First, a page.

Satya ShawSeptember 8, 2020Strength and InfluenceAwesome Moments

I’ve always been insecure about my hair and my ears and, because of that, I’ve grown to dread haircuts.

I always felt the need to cover my face because I was afraid of what other people would think if they saw me. But when I was cast in a short film about a boy who cuts his hair, I realized I would have to brave my fears.

The film is about the director when he was a kid. He has a crush on his best friend, but she doesn’t like him back. At one point, she tells him that his hair is too long, so in desperation he cuts it. But in the end, she still doesn’t like him. We spent the first few shooting days in a park where my character, Nitin, was hanging out with his friend, Samantha, and then one more day in my house shooting a scene where Samantha comes over. But the next day, when the time came for me to cut my hair, all of my anxieties came rushing back. I ran upstairs to where my mom and dad were and told them how scared I was. They hugged me and told me I was brave but because I had signed up for this, I couldn’t back down now. I walked down the stairs slowly and picked up the scissors. It wasn’t hard to replicate the emotions that my character no doubt was feeling; I was feeling them too. In my head, I was holding the one thing that could kill me. I was a mighty warrior with only one weakness. With the director encouraging me, I found the strength I needed and cut off a piece of my hair. It was pretty anticlimactic. We changed the camera angle and I cut some more, and then some more, and then some more, until it was just below my ears. After the first cut, I was in it and, even though every inch of me wanted to stop, I knew I couldn’t. The director decided that was enough for that scene.

Between that day and the next shoot, the director asked me to get a real haircut to make it even. He also asked that my hair be cut above my ears. He said it needed to be noticeable on camera. On the day of the final shoot, we drove to the park and everyone in the cast and crew said it looked good. They said things like “Nah, it looks fiiiine” and “Don’t be so hard on yourself! It looks good!” Even though I didn’t fully believe it myself, it helped me get through that day. I think the most remarkable part of this story is what the director did when he saw how I felt. Although he didn’t want to, he shaved his head just because of me. It’s funny to think about but it’s also so amazing and such a wonderful thing to do. It took a lot of courage and kindness to shave his head just for a kid he didn’t know all that well. When I look back on it, the director is just a grown-up Nitin. He went through the same things both me and the character went through, and I think when he realized that, he felt guilty and cut his hair to show that I wasn’t alone. What amazes me is that he shaved his head, which is more than I could ever do, but he didn’t have that feeling of trauma that I did. And yet, when I log onto my zoom class tomorrow, I’ll be wearing a hood just like I have since the day of the haircut.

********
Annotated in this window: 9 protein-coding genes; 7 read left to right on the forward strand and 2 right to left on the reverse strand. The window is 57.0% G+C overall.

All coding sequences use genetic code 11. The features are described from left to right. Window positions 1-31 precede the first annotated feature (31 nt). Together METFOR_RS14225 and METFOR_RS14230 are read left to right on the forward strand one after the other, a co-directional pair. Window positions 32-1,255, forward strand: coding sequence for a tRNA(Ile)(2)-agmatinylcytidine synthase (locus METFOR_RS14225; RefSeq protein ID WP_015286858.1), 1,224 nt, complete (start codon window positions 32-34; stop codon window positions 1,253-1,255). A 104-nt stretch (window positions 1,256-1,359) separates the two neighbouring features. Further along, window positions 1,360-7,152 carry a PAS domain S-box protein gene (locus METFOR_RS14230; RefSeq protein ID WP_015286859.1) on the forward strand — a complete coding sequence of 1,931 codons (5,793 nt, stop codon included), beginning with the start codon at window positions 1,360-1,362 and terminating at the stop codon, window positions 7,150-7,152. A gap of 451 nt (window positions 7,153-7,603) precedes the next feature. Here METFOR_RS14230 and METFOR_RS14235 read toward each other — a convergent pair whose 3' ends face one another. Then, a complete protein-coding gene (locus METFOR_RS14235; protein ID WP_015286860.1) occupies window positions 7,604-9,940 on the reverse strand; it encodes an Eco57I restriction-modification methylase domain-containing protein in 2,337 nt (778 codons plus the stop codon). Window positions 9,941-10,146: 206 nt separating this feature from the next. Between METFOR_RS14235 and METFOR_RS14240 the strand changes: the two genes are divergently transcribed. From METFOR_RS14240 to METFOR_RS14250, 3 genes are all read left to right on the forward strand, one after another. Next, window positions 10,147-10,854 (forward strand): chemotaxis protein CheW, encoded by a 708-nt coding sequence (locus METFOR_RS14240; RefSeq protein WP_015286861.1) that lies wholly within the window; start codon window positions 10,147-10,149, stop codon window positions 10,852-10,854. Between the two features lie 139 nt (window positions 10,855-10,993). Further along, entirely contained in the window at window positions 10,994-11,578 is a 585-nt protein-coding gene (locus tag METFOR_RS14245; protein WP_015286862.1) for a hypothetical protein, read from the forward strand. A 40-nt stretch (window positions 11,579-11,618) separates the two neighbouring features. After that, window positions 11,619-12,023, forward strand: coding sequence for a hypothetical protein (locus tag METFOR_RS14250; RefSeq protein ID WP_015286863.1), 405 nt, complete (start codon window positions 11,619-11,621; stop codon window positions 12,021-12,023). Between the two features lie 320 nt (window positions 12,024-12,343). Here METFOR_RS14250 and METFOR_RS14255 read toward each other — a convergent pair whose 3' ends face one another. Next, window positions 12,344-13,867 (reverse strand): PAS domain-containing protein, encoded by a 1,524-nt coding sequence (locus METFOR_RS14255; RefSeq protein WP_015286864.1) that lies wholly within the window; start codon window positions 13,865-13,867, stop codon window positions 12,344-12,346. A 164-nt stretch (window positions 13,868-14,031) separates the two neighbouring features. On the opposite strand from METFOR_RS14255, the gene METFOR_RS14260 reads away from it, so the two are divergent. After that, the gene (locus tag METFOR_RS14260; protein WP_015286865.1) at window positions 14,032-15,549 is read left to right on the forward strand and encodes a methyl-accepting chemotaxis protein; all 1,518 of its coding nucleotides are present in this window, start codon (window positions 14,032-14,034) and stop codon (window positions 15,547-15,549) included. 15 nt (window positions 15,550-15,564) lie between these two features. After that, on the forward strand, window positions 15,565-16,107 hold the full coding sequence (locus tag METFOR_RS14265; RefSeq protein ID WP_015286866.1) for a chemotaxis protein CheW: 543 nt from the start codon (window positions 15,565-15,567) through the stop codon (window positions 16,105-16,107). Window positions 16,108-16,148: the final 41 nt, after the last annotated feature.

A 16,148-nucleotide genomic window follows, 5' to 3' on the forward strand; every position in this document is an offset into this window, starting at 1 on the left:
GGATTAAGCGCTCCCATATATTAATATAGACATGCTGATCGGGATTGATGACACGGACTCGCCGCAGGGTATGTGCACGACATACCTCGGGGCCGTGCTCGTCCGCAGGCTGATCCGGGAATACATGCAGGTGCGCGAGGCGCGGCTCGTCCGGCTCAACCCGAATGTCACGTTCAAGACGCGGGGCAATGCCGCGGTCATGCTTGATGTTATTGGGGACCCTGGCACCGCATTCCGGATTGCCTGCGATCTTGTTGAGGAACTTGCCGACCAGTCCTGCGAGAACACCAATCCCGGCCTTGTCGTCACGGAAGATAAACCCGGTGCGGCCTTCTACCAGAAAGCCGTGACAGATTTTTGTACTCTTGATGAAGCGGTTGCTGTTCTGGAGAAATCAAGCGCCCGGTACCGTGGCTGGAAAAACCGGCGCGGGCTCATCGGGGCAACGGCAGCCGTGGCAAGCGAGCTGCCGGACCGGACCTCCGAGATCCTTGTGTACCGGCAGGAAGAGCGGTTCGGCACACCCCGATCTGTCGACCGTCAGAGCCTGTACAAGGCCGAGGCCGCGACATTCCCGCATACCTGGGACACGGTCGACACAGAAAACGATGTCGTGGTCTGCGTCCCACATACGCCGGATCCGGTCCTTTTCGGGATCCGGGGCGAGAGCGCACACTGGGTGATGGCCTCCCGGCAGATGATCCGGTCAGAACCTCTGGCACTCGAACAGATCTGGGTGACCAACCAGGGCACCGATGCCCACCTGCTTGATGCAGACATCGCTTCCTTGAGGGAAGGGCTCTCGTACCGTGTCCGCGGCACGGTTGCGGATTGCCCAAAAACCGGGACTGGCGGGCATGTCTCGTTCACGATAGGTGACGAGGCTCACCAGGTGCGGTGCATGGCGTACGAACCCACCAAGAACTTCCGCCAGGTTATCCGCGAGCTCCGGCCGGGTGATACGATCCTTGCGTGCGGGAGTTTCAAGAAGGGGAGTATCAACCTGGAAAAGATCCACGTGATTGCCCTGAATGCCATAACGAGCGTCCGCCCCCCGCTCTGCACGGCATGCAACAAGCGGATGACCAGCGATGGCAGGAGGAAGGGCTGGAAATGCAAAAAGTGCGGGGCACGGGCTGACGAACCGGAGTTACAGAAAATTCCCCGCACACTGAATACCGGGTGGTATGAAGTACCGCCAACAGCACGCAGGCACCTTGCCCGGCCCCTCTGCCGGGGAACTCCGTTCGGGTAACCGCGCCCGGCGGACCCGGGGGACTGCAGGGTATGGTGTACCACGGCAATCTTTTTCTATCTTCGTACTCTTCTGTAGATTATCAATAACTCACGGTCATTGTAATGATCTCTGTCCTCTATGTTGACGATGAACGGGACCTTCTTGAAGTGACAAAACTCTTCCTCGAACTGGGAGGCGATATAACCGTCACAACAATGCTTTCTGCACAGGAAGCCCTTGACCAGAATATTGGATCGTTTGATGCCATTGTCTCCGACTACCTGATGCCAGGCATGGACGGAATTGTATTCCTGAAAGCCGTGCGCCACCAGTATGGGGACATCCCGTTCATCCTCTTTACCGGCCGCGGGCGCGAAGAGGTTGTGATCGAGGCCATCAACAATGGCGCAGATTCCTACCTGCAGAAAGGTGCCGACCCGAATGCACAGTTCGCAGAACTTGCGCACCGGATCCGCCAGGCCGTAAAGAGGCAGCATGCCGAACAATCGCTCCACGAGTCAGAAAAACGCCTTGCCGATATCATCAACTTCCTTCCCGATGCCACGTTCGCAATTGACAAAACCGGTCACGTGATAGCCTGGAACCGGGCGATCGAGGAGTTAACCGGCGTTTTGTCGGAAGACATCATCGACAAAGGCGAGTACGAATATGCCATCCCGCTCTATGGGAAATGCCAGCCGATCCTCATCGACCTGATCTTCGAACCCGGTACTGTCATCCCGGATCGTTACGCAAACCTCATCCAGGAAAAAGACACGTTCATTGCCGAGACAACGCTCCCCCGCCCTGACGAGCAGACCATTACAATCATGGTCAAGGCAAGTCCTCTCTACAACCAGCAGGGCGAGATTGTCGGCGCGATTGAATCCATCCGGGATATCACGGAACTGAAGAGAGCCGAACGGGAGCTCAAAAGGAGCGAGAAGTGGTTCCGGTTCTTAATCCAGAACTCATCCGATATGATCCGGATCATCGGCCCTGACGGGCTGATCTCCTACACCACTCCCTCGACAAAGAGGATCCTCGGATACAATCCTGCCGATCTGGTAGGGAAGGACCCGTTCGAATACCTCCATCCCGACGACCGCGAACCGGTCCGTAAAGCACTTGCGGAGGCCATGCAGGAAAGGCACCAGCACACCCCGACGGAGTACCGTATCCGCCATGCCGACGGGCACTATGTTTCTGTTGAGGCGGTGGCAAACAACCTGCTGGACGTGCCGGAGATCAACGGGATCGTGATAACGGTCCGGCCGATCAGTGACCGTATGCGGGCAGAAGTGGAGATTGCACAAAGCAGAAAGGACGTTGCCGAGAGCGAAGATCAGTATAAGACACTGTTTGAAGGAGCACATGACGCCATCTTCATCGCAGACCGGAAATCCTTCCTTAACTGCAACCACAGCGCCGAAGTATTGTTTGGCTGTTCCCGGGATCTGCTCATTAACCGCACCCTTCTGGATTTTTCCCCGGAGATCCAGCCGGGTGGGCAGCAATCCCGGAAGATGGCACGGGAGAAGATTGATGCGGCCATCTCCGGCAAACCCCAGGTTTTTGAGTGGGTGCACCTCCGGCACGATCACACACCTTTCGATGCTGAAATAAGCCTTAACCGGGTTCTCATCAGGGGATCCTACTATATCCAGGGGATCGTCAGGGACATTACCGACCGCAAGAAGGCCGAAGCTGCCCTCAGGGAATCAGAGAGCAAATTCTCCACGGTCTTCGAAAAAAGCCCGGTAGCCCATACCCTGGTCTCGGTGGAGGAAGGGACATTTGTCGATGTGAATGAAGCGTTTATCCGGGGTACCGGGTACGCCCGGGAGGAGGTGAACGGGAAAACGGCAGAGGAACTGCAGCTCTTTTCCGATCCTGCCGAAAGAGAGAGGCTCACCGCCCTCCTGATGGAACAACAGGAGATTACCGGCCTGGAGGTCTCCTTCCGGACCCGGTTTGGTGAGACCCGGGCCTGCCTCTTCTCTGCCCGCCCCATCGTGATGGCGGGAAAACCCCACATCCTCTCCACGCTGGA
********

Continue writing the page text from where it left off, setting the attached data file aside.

I can’t fully explain why I care so much about my hair. I asked myself what I think people would say if I chose not to wear a hood one day, but the answer I came up with was I don’t know. I think that part of it could be the feeling that if I don’t look right, my friends will just get up and go. The feeling that if they can’t see what in my eyes is bad hair, they’ll stay. And although I feel bad for doubting them, there’s a part of me that can’t see a world in which they would stay friends with me even with bad hair, given that they’re more popular.

This film changed my life. Not in the sense that it fixed all my problems, but it forced me to think about why I cared so deeply about my hair, something that many people I know don’t even think about (or just don’t show that they do). It opened me up to my vulnerabilities and showed me the ways I could strengthen myself.

I think the most important thing I’ve taken away from this is the realization that the director, as the grown-up Nitin, didn’t have the same trauma I did after cutting his hair. It gives me hope that the feelings I have with my friends are just in my head and will go away with time. I also think that maybe they’re already on the way out, and that’s why the haircut was so anticlimactic. I was expecting this big, dramatic, action-movie moment but in reality, it just was what it was: a haircut.

Satya Shaw is an eighth-grader at Saint Ann's School in Brooklyn, New York. He loves to read, sing, and hang out with his friends. His dream is to become an actor.